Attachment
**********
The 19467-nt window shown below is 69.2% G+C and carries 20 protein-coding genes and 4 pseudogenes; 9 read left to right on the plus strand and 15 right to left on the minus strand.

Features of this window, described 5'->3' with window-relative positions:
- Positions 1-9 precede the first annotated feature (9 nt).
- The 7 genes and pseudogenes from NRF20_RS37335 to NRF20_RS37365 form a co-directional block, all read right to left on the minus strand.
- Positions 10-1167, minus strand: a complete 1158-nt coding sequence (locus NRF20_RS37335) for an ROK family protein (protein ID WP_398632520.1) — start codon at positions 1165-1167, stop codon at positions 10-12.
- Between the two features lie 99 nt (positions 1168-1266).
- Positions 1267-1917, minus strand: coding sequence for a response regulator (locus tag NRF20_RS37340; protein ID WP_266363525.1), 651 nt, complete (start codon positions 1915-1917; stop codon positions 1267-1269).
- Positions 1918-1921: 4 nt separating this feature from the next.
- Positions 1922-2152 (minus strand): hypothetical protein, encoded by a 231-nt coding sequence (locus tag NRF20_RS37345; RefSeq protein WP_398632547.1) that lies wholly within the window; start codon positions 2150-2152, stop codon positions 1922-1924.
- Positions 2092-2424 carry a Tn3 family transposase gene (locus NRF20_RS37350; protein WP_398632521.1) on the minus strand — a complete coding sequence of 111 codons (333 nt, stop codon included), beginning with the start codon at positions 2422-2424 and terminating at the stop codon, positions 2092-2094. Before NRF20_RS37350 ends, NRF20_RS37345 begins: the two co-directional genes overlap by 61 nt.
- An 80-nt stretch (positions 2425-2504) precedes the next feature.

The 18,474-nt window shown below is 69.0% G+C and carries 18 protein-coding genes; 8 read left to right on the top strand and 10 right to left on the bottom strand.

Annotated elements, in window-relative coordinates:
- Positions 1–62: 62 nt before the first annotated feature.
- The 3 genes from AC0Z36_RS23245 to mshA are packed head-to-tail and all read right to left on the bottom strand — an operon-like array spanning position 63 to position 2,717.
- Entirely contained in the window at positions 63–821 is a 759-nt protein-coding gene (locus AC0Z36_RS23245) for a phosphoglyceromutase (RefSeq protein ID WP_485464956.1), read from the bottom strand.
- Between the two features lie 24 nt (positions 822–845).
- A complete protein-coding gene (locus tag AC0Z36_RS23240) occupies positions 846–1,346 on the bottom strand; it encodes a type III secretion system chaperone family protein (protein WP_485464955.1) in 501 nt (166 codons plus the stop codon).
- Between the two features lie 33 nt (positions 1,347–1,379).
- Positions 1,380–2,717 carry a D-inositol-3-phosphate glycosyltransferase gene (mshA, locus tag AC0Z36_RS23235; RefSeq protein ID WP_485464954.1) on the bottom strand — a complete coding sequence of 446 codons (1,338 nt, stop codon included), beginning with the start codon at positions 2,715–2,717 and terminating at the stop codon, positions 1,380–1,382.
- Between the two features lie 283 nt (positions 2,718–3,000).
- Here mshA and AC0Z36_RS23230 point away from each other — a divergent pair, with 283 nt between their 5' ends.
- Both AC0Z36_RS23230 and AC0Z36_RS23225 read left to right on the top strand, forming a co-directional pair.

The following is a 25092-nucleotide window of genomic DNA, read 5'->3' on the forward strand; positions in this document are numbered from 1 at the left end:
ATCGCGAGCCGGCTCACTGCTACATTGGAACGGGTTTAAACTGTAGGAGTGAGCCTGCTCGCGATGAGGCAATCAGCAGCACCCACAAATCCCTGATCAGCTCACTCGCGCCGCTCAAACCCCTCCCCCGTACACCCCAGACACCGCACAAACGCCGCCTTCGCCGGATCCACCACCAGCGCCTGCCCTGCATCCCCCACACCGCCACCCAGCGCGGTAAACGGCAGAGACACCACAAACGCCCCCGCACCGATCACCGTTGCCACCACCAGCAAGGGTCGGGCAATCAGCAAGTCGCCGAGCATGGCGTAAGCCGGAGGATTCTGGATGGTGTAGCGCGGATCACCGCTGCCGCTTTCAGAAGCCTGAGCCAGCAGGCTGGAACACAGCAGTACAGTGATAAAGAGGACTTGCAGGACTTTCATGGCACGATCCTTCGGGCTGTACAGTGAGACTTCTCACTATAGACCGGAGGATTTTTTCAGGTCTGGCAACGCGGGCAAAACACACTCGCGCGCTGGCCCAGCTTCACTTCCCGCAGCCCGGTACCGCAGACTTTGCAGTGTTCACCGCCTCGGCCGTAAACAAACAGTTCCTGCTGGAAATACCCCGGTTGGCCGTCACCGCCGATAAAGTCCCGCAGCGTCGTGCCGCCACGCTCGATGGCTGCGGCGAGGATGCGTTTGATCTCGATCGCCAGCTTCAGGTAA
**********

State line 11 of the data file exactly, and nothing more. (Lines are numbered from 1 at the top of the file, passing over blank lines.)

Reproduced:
- An 80-nt stretch (positions 2425-2504) precedes the next feature.